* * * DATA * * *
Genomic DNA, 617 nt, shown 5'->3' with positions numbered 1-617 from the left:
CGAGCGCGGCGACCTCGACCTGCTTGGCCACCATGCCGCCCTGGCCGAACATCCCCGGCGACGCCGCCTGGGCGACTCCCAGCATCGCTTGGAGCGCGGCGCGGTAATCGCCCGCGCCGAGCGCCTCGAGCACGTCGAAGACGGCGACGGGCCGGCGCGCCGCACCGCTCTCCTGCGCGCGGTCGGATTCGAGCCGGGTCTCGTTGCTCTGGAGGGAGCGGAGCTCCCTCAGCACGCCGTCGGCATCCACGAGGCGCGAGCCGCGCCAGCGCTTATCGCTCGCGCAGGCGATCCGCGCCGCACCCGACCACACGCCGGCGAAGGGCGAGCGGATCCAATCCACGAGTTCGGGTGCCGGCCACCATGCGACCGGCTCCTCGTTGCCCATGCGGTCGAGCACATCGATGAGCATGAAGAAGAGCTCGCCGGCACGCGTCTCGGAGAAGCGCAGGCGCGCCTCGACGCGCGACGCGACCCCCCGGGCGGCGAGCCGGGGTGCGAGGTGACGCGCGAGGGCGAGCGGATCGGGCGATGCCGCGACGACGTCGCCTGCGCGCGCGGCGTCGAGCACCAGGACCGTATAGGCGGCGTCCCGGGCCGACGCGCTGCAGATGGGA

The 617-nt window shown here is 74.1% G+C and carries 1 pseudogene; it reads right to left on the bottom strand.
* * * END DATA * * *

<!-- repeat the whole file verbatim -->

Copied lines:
Genomic DNA, 617 nt, shown 5'->3' with positions numbered 1-617 from the left:
CGAGCGCGGCGACCTCGACCTGCTTGGCCACCATGCCGCCCTGGCCGAACATCCCCGGCGACGCCGCCTGGGCGACTCCCAGCATCGCTTGGAGCGCGGCGCGGTAATCGCCCGCGCCGAGCGCCTCGAGCACGTCGAAGACGGCGACGGGCCGGCGCGCCGCACCGCTCTCCTGCGCGCGGTCGGATTCGAGCCGGGTCTCGTTGCTCTGGAGGGAGCGGAGCTCCCTCAGCACGCCGTCGGCATCCACGAGGCGCGAGCCGCGCCAGCGCTTATCGCTCGCGCAGGCGATCCGCGCCGCACCCGACCACACGCCGGCGAAGGGCGAGCGGATCCAATCCACGAGTTCGGGTGCCGGCCACCATGCGACCGGCTCCTCGTTGCCCATGCGGTCGAGCACATCGATGAGCATGAAGAAGAGCTCGCCGGCACGCGTCTCGGAGAAGCGCAGGCGCGCCTCGACGCGCGACGCGACCCCCCGGGCGGCGAGCCGGGGTGCGAGGTGACGCGCGAGGGCGAGCGGATCGGGCGATGCCGCGACGACGTCGCCTGCGCGCGCGGCGTCGAGCACCAGGACCGTATAGGCGGCGTCCCGGGCCGACGCGCTGCAGATGGGA

The 617-nt window shown here is 74.1% G+C and carries 1 pseudogene; it reads right to left on the bottom strand.